|WikiProject Philosophy||(Rated Start-class)|
The Luxemburg quote is presented as being a source which equates Lenin's revolutionary theory as Blanquist. However, the closing comment, "to assure the success of the revolutionary conspiracy, it was considered wiser to keep the mass at some distance from the conspirators" doesn't really seem to apply to Lenin, as he proposed a leadership with "eight workers to every two intellectuals" (Appignanesi, 1994, Introducing Lenin).
Lindsay, I should also add that the final quote attributed to Lenin doesn't really seem to be a repudiation of Blanquism at all. It seems moreso like a warning that Rightist Social Democrats, aka Bourgeois Socialists, use this term as a perjorative term and to steer clear of such statements. If anything, he is repudiating the Social-Democrats for using such language.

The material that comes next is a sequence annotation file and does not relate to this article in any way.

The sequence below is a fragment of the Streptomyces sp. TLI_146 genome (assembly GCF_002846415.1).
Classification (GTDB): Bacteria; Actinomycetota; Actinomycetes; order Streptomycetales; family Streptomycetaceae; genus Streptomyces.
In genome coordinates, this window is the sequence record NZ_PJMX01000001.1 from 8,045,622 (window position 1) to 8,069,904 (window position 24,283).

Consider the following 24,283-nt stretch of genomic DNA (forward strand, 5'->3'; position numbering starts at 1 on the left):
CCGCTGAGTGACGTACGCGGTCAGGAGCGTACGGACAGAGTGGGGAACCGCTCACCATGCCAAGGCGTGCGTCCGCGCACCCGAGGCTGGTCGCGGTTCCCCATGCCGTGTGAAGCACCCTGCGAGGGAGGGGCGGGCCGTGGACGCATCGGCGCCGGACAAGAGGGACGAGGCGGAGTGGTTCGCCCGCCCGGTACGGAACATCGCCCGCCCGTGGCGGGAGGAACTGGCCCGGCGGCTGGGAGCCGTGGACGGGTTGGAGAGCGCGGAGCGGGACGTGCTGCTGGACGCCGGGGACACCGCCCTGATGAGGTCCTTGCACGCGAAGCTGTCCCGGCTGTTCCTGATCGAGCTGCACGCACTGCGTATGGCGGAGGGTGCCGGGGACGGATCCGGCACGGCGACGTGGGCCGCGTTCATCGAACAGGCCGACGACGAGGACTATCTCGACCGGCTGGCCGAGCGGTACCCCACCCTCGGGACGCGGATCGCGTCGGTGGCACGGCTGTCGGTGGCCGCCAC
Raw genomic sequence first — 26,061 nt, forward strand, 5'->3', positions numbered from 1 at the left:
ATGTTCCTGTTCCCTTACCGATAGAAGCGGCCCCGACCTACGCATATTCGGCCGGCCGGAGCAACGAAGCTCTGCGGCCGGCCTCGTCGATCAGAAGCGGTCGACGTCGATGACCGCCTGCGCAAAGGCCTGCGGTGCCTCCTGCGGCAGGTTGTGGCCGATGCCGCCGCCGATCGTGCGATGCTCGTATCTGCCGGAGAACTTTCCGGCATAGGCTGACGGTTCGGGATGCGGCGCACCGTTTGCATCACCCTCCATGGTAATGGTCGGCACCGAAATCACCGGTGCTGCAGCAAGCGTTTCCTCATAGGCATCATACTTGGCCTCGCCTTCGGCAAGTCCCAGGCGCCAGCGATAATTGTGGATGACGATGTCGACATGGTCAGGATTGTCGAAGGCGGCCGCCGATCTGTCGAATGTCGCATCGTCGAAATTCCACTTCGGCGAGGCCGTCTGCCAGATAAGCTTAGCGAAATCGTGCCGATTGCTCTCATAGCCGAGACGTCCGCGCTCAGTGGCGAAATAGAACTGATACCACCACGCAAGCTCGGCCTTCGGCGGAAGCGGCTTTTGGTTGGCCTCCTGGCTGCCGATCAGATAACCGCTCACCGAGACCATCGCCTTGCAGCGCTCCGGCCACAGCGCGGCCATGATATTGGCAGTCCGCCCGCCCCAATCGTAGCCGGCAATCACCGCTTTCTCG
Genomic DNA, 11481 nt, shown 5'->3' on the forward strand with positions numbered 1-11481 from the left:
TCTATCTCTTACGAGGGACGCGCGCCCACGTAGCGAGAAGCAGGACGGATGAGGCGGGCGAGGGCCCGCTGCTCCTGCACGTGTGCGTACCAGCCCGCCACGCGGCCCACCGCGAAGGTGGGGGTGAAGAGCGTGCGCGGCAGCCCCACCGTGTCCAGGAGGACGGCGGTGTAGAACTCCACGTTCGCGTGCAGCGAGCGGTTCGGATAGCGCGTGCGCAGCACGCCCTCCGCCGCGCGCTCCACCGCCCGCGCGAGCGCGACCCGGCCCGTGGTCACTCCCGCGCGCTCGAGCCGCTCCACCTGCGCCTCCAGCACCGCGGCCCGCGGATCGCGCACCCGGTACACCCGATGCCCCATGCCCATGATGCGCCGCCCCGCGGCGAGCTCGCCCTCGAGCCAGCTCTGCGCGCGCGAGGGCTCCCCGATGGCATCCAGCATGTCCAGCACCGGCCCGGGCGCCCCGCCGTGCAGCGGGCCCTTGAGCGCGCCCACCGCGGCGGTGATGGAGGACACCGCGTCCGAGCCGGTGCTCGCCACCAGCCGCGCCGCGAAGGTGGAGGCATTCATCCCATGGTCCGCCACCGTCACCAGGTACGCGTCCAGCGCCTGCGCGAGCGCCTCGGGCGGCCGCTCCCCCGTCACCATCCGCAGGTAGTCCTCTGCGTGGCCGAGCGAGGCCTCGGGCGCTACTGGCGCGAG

The Lenin quote does not Blanquism "repudiate Blanquism" as it challenges the use of the term as a pejorative. He muddies the waters by conflating a rejection of the Bolsheviks' putschist methods and authoritarian practices with a rejection of popular revolution in favor of gradualism. He seems not so much to be repudiating Blanquism as defending it. 220.127.116.11 (talk) 00:01, 1 May 2010 (UTC)